Kelly Needleman: You know, it was absolutely beautiful. Tuscany was a no-brainer, because you can fly the drone easily with the openness of the vast environment. Whereas in Venice, it was hard to capture the true vibes of the city, because of the hustle and bustle of the people around me and other elements, such as birds. A couple of times, the birds almost hit my drone. I had to zigzag through the birds. It was crazy.
Kelly Needleman: But as the other side, the Dolomites, was an amazing experience, because I was able to capture the majestic mountain ranges. It also got a little tricky though with the wind and fog, because at some points it's hard to see the drone. But it was definitely worth it, because I was able to capture some amazing shots.
Tyler Mason: It might be hard to choose, but do you have both a favorite shot from that film and a favorite location that you flew for that?
Kelly Needleman: It's pretty hard to pick, because everywhere I went was so beautiful, and I'm really grateful to see everything that I saw. But if I had to pick my favorite shot from the film, I would say it would be the road shot with the car driving through it. You know, the Dolomite roads are very windy and dense with trees. So I thought it would be a perfect aerial and abstract shot. And that was located in the Dolomites.
Tyler Mason: I wanted to ask about social media. You've developed a pretty big following on a lot of different social media platforms. How important is that for a photographer and videographer to kind of use that as a tool to get your work seen?
Kelly Needleman: So, you know, I've always seen social media as a great way to showcase your art and business. I've been using social media actively for around two years or so. I treat it as a business, and I'm able to attract many companies for sponsorships as well as job opportunities. So in order to be successful on social media, it is a full-time job. Like I'm on it all the time, every single day. I engage with my audience, and I always try to upload fresh and new quality content every single day. That motivates me to create new and innovative films. There are amazing videos out there from a lot of talented people in the entire world, and I think social media is a great way to share them with everybody else and maybe inspire others.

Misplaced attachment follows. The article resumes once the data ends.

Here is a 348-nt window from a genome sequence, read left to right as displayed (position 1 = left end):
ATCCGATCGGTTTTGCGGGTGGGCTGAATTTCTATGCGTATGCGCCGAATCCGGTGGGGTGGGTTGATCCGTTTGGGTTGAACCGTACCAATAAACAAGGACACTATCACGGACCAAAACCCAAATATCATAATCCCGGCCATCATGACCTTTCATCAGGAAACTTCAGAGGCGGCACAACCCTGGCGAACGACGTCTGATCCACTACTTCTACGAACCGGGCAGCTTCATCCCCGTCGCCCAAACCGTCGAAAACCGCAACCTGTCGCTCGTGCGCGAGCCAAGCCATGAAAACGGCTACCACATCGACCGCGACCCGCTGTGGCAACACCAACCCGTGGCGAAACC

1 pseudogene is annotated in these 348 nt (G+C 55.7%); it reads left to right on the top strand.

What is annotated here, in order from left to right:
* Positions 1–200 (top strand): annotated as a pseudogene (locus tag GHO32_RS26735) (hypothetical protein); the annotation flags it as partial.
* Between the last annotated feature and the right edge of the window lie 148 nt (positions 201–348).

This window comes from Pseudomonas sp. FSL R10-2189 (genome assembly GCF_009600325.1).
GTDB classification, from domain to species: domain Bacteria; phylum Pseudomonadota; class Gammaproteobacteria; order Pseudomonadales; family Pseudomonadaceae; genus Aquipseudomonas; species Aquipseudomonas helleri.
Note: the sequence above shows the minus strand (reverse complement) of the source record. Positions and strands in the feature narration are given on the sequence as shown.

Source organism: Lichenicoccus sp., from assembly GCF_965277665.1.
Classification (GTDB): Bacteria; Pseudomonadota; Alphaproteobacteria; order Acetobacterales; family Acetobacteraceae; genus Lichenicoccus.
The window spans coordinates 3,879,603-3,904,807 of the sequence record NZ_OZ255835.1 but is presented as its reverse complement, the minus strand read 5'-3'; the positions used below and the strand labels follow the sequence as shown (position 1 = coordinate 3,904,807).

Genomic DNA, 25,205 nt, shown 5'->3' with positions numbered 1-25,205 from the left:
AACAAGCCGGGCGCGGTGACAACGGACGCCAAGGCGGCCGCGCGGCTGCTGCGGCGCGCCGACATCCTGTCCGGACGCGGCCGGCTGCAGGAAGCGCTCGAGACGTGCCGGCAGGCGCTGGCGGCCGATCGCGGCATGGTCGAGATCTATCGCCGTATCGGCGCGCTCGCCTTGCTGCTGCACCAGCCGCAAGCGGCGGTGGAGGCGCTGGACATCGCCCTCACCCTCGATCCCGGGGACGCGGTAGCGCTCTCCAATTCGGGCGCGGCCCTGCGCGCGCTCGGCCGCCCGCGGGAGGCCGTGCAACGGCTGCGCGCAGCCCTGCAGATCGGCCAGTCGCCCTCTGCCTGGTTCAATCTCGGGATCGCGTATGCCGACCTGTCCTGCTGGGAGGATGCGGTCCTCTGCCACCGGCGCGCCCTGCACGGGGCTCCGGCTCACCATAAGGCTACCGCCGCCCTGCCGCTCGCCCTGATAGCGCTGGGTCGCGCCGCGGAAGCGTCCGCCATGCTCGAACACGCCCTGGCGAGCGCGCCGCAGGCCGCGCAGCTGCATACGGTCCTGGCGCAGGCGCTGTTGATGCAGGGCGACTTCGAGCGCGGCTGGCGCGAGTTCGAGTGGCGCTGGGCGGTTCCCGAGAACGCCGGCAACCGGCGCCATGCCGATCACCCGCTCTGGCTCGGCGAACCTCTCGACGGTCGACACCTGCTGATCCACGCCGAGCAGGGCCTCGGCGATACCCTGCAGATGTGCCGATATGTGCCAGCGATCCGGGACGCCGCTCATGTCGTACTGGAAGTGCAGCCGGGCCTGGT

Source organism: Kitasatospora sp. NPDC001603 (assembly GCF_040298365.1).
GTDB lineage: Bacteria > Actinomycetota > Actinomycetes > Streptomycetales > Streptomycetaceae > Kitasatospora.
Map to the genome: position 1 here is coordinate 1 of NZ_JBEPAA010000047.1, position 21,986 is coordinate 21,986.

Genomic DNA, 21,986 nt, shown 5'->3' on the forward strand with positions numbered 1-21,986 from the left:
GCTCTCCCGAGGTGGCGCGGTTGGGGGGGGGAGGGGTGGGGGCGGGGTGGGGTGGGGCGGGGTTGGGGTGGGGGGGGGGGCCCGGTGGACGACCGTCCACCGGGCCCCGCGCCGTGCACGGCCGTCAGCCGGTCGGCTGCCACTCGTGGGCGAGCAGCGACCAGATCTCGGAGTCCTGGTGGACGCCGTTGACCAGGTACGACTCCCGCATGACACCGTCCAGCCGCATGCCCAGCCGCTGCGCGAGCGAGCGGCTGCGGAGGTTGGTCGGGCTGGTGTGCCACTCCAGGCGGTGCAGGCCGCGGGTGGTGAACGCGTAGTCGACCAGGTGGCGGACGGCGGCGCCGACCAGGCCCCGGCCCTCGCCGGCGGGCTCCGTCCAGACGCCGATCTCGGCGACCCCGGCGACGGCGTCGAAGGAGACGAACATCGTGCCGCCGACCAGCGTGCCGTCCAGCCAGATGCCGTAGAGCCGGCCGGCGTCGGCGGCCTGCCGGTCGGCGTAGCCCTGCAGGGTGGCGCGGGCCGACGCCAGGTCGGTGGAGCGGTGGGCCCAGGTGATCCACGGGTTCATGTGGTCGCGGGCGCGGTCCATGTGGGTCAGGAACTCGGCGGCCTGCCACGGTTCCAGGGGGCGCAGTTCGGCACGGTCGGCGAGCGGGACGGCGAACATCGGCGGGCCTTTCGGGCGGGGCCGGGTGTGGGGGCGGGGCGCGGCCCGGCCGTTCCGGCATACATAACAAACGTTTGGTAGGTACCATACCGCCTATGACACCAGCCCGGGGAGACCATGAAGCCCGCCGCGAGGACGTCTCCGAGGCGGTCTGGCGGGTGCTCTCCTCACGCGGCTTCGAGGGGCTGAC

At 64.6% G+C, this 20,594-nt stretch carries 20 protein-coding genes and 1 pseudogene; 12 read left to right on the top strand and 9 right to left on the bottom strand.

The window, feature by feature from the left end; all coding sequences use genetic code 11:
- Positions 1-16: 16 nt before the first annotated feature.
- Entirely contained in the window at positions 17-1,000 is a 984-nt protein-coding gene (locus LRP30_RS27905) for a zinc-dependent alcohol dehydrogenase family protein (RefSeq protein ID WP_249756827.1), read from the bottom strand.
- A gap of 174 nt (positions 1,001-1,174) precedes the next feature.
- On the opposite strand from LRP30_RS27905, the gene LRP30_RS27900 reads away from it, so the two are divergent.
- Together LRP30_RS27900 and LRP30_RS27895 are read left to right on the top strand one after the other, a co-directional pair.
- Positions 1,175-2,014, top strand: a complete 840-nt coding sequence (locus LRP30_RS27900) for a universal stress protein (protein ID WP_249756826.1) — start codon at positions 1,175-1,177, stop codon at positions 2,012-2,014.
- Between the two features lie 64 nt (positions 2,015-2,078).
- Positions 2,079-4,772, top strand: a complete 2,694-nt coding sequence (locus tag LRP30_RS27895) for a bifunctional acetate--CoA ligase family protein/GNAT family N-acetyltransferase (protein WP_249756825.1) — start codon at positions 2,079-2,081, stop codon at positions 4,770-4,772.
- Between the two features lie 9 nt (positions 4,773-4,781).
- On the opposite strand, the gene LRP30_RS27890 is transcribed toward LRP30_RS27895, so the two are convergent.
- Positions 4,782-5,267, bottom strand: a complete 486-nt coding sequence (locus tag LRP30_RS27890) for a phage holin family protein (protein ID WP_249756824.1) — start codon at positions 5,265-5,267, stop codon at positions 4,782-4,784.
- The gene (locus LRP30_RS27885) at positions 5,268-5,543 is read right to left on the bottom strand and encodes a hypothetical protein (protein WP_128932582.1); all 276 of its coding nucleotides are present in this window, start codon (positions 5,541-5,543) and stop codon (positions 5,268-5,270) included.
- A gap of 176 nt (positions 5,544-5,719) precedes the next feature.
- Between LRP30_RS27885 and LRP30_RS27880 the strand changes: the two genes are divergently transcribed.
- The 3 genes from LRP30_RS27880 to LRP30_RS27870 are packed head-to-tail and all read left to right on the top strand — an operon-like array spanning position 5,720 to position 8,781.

Tyler Mason: A last question for you, Kelly. What's your plans for a future use of drone? I know you said you looked into getting the Mavic, but how do you see yourself using a drone in the future?
Kelly Needleman: So my future plans are to create full feature movies. I like making beautiful films, and I feel it can only be enhanced by drone footage. The aerial aspect of filmmaking done well can add a tremendous element to the overall aspect of the film. I'm seeing more and more drone footage in feature films as well as in popular Netflix shows that I've been watching. So I'm looking forward to learning new aspects and effects and incorporating those aerial aspects in my future movies.
Tyler Mason: Well, you're well on your way at just 16 years old. Kelly, we appreciated you on the Drone Dish today, and keep up the great work.
Kelly Needleman: Thanks, Tyler. I really appreciate the support.